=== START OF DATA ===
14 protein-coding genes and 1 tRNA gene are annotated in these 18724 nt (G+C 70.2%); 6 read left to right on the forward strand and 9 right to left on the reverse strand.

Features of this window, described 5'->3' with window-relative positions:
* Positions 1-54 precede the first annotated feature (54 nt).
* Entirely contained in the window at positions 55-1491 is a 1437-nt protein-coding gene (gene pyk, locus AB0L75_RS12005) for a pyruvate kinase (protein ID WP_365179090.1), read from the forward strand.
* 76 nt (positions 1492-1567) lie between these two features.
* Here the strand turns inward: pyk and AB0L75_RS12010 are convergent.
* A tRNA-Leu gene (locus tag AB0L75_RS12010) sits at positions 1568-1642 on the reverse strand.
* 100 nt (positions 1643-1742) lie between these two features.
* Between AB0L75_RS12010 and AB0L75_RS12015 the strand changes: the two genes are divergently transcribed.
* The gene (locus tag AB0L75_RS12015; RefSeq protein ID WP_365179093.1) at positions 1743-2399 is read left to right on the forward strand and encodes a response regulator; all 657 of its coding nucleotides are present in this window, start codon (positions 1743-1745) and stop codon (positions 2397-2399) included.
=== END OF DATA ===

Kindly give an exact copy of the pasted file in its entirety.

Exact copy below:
14 protein-coding genes and 1 tRNA gene are annotated in these 18724 nt (G+C 70.2%); 6 read left to right on the forward strand and 9 right to left on the reverse strand.

Features of this window, described 5'->3' with window-relative positions:
* Positions 1-54 precede the first annotated feature (54 nt).
* Entirely contained in the window at positions 55-1491 is a 1437-nt protein-coding gene (gene pyk, locus AB0L75_RS12005) for a pyruvate kinase (protein ID WP_365179090.1), read from the forward strand.
* 76 nt (positions 1492-1567) lie between these two features.
* Here the strand turns inward: pyk and AB0L75_RS12010 are convergent.
* A tRNA-Leu gene (locus tag AB0L75_RS12010) sits at positions 1568-1642 on the reverse strand.
* 100 nt (positions 1643-1742) lie between these two features.
* Between AB0L75_RS12010 and AB0L75_RS12015 the strand changes: the two genes are divergently transcribed.
* The gene (locus tag AB0L75_RS12015; RefSeq protein ID WP_365179093.1) at positions 1743-2399 is read left to right on the forward strand and encodes a response regulator; all 657 of its coding nucleotides are present in this window, start codon (positions 1743-1745) and stop codon (positions 2397-2399) included.